SPONSORED:

GOP noncommittal about vote on potential Trump-Pelosi coronavirus deal

GOP noncommittal about vote on potential Trump-Pelosi coronavirus deal
© Greg Nash

Top Senate Republicans are noncommittal about taking up a big coronavirus deal between congressional Democrats and the administration.

Treasury Secretary Steven MnuchinSteven MnuchinBiden brings back bipartisan meetings at the White House On The Money: Schumer urges Democrats to stick together on .9T bill | Collins rules out GOP support for Biden relief plan | Powell fights inflation fears Mnuchin expected to launch investment fund seeking backing from Persian Gulf region: report MORE and House Speaker Nancy PelosiNancy PelosiBiden coronavirus relief bill tests narrow Democratic majority Some Republicans say proxy voting gives advantage to Democrats Gun violence prevention groups optimistic background check legislation can pass this Congress MORE (D-Calif.) are negotiating a deal between $1.8 trillion and $2.2 trillion.

But GOP senators are giving the price tag a cool reception, underscoring the headache the administration will face if they need to win Republican support before the November election. 

ADVERTISEMENT

Sen. John ThuneJohn Randolph ThuneSenate GOP whip: Murkowski's vote on Tanden is 'fluid' at the moment GOP says Ron Klain pulling Biden strings Rick Scott acknowledges Biden 'absolutely' won fair election MORE (S.D.), the No. 2 Senate Republican, predicted that it would be “hard” to get enough GOP support to pass a bill that would be $1.8 trillion or higher.

“My guess is the leader is going to want to see some evidence that whatever is agreed upon has Republican support to try to convince Republicans over here to be for it,” he said. 

“Their natural instinct depending on how big it is and what's in it is probably going to be to be against it,” Thune added.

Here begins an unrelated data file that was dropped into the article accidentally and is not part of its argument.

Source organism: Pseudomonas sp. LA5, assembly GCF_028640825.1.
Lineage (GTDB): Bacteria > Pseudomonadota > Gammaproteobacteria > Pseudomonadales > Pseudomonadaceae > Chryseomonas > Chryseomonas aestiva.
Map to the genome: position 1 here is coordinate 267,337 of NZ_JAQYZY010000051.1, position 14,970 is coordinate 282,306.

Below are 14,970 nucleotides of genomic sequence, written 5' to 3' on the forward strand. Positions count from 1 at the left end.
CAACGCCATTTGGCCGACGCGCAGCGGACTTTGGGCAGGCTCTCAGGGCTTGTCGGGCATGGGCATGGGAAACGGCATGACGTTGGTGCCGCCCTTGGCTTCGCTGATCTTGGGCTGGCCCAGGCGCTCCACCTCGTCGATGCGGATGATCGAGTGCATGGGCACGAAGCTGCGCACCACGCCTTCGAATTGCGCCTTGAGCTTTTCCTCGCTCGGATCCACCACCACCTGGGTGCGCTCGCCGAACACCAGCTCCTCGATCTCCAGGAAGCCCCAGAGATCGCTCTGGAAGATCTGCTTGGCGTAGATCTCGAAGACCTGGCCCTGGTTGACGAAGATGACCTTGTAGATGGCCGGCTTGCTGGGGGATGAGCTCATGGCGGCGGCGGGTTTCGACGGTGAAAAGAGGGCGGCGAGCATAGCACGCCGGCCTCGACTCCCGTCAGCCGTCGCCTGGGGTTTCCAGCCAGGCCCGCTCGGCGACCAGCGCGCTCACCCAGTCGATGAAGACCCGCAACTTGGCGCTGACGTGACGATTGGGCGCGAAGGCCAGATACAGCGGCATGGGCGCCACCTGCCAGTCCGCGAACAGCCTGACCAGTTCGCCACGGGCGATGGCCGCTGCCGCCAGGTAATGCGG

Asked if he would advocate for a preelection vote, Sen. John CornynJohn CornynBottom line This week: Senate takes up coronavirus relief after minimum wage setback Senate mulls changes to .9 trillion coronavirus bill MORE (R-Texas), an adviser to Senate Majority Leader Mitch McConnellAddison (Mitch) Mitchell McConnellTanden withdraws nomination as Biden budget chief Boehner book jacket teases slams against Cruz, Trump Gun violence prevention groups optimistic background check legislation can pass this Congress MORE (R-Ky.), hedged, saying Republicans would need to talk about what’s in the bill.

“Depending on what’s in it, I don’t know what sort of support it would get,” Cornyn said.

The hesitancy comes as McConnell hasn’t committed to bringing any deal reached between Pelosi and Mnuchin up for a vote. 

ADVERTISEMENT

McConnell last week appeared to pour cold water on a deal the size of what’s currently being discussed between Pelosi and Mnuchin. 

“I don’t think so. That’s where the administration is willing to go. My members think half a trillion dollars, highly targeted, is the best way to go," McConnell said, asked in Kentucky about the prospect of a deal between $1.8 trillion and $2.2 trillion. 

He added on Saturday that he would “consider” a bipartisan deal without directly addressing if it would get a vote.

Asked about the prospect on Monday, McConnell demurred.

“I think I addressed that a couple days ago,” McConnell said. 

The GOP's hands-off stance comes as leadership faces significant pushback on how much to spend on coronavirus relief. Republicans initially introduced a $1.1 trillion package and McConnell warned that it could lose up to 20 GOP senators. It never came up for a vote. 

Fifty-two GOP senators then supported a $500 billion deal. Senate Republicans are set to vote on a bill of a similar size again this week. 

Asked if a price tag between $1.8 trillion to $2.2 trillion would be too much, Sen. Mitt RomneyWillard (Mitt) Mitt RomneyOn The Money: Tanden withdraws nomination as Biden budget chief | Relief bill tests narrow Democratic majority | Senate confirms Biden's picks for Commerce, top WH economist Romney released from hospital after fall over the weekend Kinzinger: Trump just wants to 'stand in front of a crowd and be adored' MORE (R-Utah), while saying that he would want to know what’s in it, said “the answer is yes, that’s too high.”

Sen. Chuck GrassleyChuck GrassleyFBI director faces lawmaker frustration over Capitol breach Padilla has 'big Chuck Taylors to fill' in replacing Harris Judiciary Committee greenlights Garland's AG nomination MORE (R-Iowa), asked if he would support giving a larger deal a vote, argued the focus should be on the bill being worked on by Senate Republicans.

“You gotta get this process going. You just can’t have the president talking to Pelosi,” Grassley said. “There’s a hundred other people involved.”